SA Perry returned Ms. Easley to the holding cell and then, sometime later, removed her again and took her to an interview room where he conducted a tape-recorded conversation. The following is an excerpt of the interrogation near the beginning of the recording, after SA Perry read Ms. Easley her Miranda warning.
SA Perry: You kind of had a puzzled look on your face. Do you -- do you want me to read that again? Do you understand it?
Ms. Easley: I understand it, but I'm just like I want to help but I'm like --
SA Perry: Well, let me finish. Let me finish reading your rights. You understand that one, though, right? Let me read it to you again. You have the right to talk to a lawyer for advice before we ask you any questions and to have a lawyer with you during questioning. Do you understand that?
Ms. Easley: Yes.
SA Perry: Okay. If you cannot afford a Lawyer one will be appointed to you before any questioning if you wish. Do you understand that?
Ms. Easley: Yes.
SA Perry: Do you understand everything I just read to you?
Ms. Easley: Yes.
SA Perry: Okay. Are you willing to answer some questions?
Ms. Easley: If I answer the questions now and then I answer questions with a lawyer here, how long would it that be?
SA Perry: Okay. Repeat that again because I didn't understand.
Ms. Easley: I said-I said how long would it be for me to answer questions with a lawyer here?
SA Perry: Okay. Here's the deal, you have a right to a lawyer, okay, before you answer any questions. If you tell me that you want a lawyer right now-
Ms. Easley: Uh-huh
SA Perry: -we're just not going to ask you the questions today. Okay. So that's your right. We're not going to call a lawyer and bring one in here and have you question- answer questions. Okay. We're not going to do that today. If you decide you want a lawyer today we just won't ask you questions but you can-if you talk to your lawyer later and after you go to court and then you decide you want to answer questions then we'll talk to you then. Does that make sense? If it doesn't make sense let me know.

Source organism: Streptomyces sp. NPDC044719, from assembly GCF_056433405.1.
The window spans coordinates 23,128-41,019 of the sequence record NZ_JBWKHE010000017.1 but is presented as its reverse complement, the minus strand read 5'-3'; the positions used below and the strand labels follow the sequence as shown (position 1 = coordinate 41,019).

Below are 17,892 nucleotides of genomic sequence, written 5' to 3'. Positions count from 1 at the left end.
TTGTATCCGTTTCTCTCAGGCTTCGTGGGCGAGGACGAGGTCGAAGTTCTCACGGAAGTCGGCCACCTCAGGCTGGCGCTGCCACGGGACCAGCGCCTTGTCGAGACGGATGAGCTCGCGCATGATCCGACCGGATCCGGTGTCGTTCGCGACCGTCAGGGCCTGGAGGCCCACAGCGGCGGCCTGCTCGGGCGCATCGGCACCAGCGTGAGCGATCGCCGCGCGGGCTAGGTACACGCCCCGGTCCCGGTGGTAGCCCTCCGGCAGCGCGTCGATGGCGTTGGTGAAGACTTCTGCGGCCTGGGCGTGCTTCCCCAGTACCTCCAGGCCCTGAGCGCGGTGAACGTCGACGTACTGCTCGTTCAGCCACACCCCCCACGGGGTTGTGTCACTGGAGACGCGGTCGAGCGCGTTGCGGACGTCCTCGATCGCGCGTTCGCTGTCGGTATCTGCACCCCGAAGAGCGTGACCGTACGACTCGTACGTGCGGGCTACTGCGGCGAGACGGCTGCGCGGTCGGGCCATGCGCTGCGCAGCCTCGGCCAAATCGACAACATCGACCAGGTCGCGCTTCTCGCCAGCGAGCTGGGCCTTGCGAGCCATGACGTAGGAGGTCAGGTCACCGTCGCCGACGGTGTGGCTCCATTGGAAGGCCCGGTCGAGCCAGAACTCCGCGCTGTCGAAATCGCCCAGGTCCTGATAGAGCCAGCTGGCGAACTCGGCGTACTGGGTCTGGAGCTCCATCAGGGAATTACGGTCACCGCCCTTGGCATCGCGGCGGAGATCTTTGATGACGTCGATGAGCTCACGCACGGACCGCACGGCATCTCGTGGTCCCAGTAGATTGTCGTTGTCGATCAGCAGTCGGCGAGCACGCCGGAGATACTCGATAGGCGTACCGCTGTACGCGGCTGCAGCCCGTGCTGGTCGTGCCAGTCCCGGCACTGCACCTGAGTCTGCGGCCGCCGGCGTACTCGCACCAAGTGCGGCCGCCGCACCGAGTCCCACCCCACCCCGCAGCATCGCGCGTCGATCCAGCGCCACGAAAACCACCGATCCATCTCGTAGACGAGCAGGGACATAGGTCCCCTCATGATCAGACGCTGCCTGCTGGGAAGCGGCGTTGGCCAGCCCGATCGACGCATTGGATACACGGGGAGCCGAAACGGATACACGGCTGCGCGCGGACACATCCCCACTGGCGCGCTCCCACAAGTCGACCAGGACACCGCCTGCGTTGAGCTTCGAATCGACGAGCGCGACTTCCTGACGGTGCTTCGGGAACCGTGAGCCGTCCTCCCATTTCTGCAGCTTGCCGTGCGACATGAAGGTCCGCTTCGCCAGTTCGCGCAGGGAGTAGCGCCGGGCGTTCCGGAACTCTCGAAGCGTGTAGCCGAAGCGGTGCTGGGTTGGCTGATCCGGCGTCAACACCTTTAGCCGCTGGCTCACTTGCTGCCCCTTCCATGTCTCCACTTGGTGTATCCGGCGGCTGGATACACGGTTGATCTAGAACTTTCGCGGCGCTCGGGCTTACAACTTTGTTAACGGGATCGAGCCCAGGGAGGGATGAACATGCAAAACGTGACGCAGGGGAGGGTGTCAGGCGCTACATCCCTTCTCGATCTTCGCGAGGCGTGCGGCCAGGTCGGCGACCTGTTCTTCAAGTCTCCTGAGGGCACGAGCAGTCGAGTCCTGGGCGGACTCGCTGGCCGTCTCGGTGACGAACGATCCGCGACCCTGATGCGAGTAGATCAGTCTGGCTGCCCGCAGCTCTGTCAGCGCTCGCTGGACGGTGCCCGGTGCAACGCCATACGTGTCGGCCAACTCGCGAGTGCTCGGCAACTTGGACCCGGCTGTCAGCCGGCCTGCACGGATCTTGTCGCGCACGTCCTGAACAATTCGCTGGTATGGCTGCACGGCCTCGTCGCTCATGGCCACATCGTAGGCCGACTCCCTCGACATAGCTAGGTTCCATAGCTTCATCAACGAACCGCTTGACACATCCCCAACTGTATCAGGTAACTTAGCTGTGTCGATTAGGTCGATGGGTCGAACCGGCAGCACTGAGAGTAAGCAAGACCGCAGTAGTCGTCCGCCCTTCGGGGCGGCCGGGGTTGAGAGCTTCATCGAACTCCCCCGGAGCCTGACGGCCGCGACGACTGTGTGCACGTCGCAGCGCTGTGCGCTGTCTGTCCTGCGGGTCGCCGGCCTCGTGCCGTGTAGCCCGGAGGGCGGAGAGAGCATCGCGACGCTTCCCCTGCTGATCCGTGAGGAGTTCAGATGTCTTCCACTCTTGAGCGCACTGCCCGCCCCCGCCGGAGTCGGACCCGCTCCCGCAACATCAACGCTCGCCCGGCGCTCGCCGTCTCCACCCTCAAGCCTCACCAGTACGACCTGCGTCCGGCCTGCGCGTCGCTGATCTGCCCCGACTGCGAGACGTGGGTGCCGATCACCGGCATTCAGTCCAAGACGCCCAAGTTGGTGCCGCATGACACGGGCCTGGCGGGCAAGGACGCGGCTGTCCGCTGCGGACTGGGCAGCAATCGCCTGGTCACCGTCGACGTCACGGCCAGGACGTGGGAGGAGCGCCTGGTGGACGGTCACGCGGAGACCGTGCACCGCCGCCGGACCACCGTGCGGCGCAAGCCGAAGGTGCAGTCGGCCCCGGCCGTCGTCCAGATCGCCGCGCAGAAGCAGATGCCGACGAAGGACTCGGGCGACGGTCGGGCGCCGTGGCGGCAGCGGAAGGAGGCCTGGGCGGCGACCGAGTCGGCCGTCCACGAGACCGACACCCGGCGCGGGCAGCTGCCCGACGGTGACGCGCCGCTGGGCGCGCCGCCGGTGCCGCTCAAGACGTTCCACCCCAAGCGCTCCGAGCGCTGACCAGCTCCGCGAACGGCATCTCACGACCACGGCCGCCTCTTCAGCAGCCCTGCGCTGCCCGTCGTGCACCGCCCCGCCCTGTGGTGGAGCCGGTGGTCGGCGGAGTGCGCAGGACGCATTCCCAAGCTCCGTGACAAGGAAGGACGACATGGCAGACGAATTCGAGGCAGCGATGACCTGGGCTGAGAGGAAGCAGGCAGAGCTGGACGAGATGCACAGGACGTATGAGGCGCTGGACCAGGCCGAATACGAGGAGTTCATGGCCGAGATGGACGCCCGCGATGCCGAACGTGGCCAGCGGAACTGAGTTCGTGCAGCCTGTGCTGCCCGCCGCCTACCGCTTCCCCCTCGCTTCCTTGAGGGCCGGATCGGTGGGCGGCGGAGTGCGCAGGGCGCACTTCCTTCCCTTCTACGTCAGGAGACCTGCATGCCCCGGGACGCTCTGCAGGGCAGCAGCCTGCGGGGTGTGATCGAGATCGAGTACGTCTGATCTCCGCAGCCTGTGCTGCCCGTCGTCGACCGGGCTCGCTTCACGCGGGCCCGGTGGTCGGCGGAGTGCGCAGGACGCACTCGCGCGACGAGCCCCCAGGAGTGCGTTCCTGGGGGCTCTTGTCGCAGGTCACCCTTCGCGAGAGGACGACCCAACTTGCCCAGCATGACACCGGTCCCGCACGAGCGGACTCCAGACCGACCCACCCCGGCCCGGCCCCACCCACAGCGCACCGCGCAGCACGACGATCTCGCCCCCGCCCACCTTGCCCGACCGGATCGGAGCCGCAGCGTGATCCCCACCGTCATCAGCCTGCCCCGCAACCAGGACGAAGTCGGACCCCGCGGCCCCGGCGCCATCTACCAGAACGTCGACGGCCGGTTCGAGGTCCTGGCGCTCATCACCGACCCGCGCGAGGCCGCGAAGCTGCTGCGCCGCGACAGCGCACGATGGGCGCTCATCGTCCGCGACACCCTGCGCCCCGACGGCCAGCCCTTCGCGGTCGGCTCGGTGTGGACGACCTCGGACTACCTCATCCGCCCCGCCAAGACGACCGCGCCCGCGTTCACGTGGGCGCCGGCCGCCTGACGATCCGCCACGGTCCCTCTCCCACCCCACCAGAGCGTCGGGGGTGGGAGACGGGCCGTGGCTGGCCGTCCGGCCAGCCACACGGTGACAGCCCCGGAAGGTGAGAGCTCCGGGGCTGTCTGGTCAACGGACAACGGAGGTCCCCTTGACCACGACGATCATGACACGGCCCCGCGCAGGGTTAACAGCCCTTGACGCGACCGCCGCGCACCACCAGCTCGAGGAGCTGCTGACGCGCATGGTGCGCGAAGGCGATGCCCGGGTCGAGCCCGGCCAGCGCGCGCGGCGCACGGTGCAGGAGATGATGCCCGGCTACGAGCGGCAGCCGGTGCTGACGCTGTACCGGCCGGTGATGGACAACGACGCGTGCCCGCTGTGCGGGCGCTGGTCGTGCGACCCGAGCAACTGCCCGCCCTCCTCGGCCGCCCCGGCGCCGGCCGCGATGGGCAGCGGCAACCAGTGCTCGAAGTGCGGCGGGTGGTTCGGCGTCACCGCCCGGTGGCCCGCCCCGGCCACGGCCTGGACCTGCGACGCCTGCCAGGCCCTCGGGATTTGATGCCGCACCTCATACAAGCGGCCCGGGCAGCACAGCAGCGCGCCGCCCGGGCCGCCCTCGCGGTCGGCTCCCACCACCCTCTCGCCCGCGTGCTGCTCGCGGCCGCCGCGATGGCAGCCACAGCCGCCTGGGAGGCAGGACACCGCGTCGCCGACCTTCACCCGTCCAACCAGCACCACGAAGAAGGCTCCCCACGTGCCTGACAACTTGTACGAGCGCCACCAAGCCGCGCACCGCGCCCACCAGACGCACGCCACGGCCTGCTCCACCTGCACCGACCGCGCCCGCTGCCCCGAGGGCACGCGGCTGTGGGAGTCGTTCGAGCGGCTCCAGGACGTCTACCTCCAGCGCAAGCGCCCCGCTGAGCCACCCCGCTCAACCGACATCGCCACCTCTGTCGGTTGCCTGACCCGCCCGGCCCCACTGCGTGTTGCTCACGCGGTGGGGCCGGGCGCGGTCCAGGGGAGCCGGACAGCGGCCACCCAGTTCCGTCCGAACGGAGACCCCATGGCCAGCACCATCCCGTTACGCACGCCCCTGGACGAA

Ms. Easley: It makes sense. I'm just like which one is going to help me better because I told you I don't-I can't afford to be here like this. I know what is going on but I can't afford to be here like this.
SA Perry: Okay. That's your right. I-you know, all I can do is read you your rights and I can't try to talk you into talking to us. You know, I mean, as I explained to you when we was processing you, you know, I want to talk to you. The advantages of you talking to us is it'll, in the long run help you. Obviously it will help us. It will help you when it comes down to your sentencing. That's a choice you make. You can get-make a choice to talk to us and, you know, I can't make that decision for you.
Ms. Easley: All right. [. . .] I'll answer the questions.

[Gov. Ex. 2(A) at 2:24-5:13]. During the ensuing interview, Ms. Easley described how she agreed to transport luggage from Claremont, California, to Louisville, Kentucky, who she was working with and what transpired prior to her boarding the bus in Claremont. Over the course of the interview, both SA Perry and Ms. Easley made references to their earlier, unrecorded conversation while Ms. Easley was being processed, including SA Perry saying “I told you before, we can't go back and change anything we did, ” id. at 24:4-5, and Ms. Easley saying “like you already said, I'm not going to get out anyways, ...